Ashley Judd Found Mother Naomi Alive After She Shot Herself

A new court petition seeking to block the release of the toxicology and autopsy reports of Naomi Judd reveals shocking details of the country queen's suicide death in April.

AceShowbiz - New shocking details of Naomi Judd's suicide death have emerged. According to a new court petition, Ashley Judd was there with her mother during the late country music star's harrowing final moment.

Ashley, her sister Wynonna Judd and step-dad Larry Strickland join forces in the fresh lawsuit against Williamson County and its sheriff to prevent the release of records related to Naomi's death, Radar Online reports. In the petition, Ashley told a judge she found her mother alive and stayed by her side for 30 minutes after Naomi shot herself until help arrived.

Naomi's family filed the petition on Friday, August 12. They seek to block the release of the toxicology and autopsy reports of Naomi, who shot herself in an upstairs room of her Tennessee farmhouse on April 30 after a long battle with her mental health.

The lawsuit reveals that cops from the Williamson County Sheriff's Department recorded on bodycam interviews with Ashley at the scene, which the actress claimed wasn't aware of. Some of the records they seek to block also include photographs and videos depicting her death, in addition to Ashley's interviews.

"(The Judds) will suffer significant trauma and irreparable harm in the form of emotional distress, pain and mental anguish should these records be released," attorney J. Michael Shipman II wrote in the suit. "Moreover, the release of these records would continue to cause the entire family personal and public pain for years to come as they would undoubtedly live in perpetuity on the internet."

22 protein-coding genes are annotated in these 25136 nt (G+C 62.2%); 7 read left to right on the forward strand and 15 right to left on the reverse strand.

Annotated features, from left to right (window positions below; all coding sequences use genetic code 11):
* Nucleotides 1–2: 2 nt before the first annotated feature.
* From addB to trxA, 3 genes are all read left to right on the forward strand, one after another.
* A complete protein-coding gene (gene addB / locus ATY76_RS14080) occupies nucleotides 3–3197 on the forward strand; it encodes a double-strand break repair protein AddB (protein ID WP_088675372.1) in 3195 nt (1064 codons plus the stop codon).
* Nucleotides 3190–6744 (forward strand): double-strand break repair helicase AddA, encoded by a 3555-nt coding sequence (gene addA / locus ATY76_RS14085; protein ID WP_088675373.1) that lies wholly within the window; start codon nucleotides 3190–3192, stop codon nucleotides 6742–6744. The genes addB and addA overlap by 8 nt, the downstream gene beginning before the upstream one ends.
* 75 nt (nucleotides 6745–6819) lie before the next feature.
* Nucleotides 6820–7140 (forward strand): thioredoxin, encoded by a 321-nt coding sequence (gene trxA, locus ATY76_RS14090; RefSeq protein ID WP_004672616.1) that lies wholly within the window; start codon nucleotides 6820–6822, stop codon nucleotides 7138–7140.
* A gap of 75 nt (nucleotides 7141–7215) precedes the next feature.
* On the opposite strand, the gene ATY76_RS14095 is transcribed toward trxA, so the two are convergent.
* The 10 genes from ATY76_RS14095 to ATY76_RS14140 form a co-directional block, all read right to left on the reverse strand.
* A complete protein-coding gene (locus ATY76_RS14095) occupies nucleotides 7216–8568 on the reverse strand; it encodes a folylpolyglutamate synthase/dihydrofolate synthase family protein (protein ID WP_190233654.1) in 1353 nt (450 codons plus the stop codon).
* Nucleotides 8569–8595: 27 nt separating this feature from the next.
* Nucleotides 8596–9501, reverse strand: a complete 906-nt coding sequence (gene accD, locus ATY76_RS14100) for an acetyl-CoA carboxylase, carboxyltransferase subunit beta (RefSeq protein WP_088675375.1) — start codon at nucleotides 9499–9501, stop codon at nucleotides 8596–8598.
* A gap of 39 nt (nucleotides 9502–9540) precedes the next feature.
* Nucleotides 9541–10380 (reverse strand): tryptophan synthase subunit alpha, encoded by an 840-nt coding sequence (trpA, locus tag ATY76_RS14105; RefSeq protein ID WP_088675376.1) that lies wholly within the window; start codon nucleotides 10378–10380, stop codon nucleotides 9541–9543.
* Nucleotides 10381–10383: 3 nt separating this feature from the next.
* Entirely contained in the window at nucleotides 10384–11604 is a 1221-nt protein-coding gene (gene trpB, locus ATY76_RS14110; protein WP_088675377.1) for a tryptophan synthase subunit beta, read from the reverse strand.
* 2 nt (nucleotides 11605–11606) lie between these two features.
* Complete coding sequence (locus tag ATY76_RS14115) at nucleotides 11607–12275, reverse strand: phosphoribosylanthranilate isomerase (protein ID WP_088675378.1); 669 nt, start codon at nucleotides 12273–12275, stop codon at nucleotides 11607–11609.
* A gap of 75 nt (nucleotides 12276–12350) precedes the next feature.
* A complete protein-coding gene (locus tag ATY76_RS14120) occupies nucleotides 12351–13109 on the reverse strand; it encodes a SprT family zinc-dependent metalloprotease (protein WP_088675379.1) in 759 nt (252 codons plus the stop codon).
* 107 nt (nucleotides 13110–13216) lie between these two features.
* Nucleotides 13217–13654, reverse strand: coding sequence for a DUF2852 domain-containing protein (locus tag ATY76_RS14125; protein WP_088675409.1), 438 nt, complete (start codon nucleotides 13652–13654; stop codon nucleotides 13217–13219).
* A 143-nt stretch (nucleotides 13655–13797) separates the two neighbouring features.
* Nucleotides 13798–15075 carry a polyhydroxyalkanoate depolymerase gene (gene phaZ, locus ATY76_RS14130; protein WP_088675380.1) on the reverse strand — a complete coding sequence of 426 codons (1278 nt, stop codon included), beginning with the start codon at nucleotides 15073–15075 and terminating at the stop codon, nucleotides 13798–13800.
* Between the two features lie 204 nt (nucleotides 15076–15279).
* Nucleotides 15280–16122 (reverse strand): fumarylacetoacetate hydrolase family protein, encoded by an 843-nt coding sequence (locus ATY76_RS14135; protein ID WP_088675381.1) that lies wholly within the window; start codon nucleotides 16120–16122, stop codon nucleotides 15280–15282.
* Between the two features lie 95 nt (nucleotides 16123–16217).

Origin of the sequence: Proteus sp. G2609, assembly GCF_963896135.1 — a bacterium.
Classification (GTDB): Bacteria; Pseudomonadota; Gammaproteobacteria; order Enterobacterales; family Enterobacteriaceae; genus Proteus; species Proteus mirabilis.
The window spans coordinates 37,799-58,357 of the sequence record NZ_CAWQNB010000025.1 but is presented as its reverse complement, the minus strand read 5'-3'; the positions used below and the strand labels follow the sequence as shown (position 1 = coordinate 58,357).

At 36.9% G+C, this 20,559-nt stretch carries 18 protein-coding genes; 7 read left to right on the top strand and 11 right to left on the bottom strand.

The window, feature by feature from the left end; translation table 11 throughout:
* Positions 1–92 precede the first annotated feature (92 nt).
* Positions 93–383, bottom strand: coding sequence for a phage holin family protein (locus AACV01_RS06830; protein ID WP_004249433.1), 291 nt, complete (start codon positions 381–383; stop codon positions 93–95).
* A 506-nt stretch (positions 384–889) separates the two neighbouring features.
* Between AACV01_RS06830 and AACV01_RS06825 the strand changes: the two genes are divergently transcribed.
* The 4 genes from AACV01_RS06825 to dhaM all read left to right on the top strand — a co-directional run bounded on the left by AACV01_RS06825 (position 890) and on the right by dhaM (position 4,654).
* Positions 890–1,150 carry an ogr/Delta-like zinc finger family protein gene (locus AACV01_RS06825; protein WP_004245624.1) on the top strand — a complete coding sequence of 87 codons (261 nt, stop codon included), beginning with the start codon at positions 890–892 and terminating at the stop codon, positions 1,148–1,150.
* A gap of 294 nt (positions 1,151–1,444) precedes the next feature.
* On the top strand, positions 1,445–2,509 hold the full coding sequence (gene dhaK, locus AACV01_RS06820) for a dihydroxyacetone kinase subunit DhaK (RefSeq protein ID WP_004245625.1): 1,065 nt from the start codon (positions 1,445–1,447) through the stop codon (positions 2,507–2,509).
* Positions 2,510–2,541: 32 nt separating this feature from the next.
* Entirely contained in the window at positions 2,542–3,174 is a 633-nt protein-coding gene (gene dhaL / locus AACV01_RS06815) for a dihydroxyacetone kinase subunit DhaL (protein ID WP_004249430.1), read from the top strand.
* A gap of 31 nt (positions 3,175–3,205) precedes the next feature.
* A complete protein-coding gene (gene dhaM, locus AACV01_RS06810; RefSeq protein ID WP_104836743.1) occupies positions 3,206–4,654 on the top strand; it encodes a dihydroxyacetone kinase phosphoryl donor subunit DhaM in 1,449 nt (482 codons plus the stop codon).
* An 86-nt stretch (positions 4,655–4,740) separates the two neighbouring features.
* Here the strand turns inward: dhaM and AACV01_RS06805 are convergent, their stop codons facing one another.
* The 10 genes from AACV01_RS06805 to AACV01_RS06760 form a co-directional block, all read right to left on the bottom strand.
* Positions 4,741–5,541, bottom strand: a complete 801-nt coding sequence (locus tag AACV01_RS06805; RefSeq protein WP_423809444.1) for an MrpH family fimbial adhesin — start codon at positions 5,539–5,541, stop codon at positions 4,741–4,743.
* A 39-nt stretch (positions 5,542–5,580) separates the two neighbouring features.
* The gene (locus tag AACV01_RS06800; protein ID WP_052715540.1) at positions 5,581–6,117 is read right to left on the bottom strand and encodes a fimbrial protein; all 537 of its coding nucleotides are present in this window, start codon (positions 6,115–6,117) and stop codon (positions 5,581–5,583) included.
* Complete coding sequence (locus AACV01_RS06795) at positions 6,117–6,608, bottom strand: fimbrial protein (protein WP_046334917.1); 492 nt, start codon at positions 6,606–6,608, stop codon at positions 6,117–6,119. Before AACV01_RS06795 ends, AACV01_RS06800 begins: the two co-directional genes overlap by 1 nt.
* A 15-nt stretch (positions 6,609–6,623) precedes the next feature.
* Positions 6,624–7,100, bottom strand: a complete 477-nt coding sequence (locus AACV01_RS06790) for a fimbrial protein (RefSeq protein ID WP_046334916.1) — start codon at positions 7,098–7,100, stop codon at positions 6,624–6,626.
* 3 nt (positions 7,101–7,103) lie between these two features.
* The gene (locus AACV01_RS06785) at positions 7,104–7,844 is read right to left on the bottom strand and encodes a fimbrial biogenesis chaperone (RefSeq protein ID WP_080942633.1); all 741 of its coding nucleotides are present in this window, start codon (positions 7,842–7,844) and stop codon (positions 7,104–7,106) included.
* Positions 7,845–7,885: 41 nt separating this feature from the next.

"The plaintiffs are continuing to grieve over the loss of their wife and mother," the attorney added. "This broad dissemination and public reporting of the details of Ms. Judd's death would be traumatic and cause irreparable harm to the plaintiffs in the form of emotional distress, pain and mental anguish as they grieve the loss of their mother."

Ashley said she was not informed she was being recorded during interviews with police and did not know the interviews would be made public. She argued she was in "clinical shock, active trauma and acute distress" when she spoke to law enforcement.

Larry, who had been married to Naomi for 32 years at the time of her death, similarly claimed he was unaware his interviews were being recorded, noting that he shared personal information that should be barred from release.

"I think Naomi Judd should be remembered for the way she lived and not in the matter in which she died," said a statement from the family. The motion is scheduled to be heard in Williamson County Chancery Court at 1:30 P.M. on September 12.

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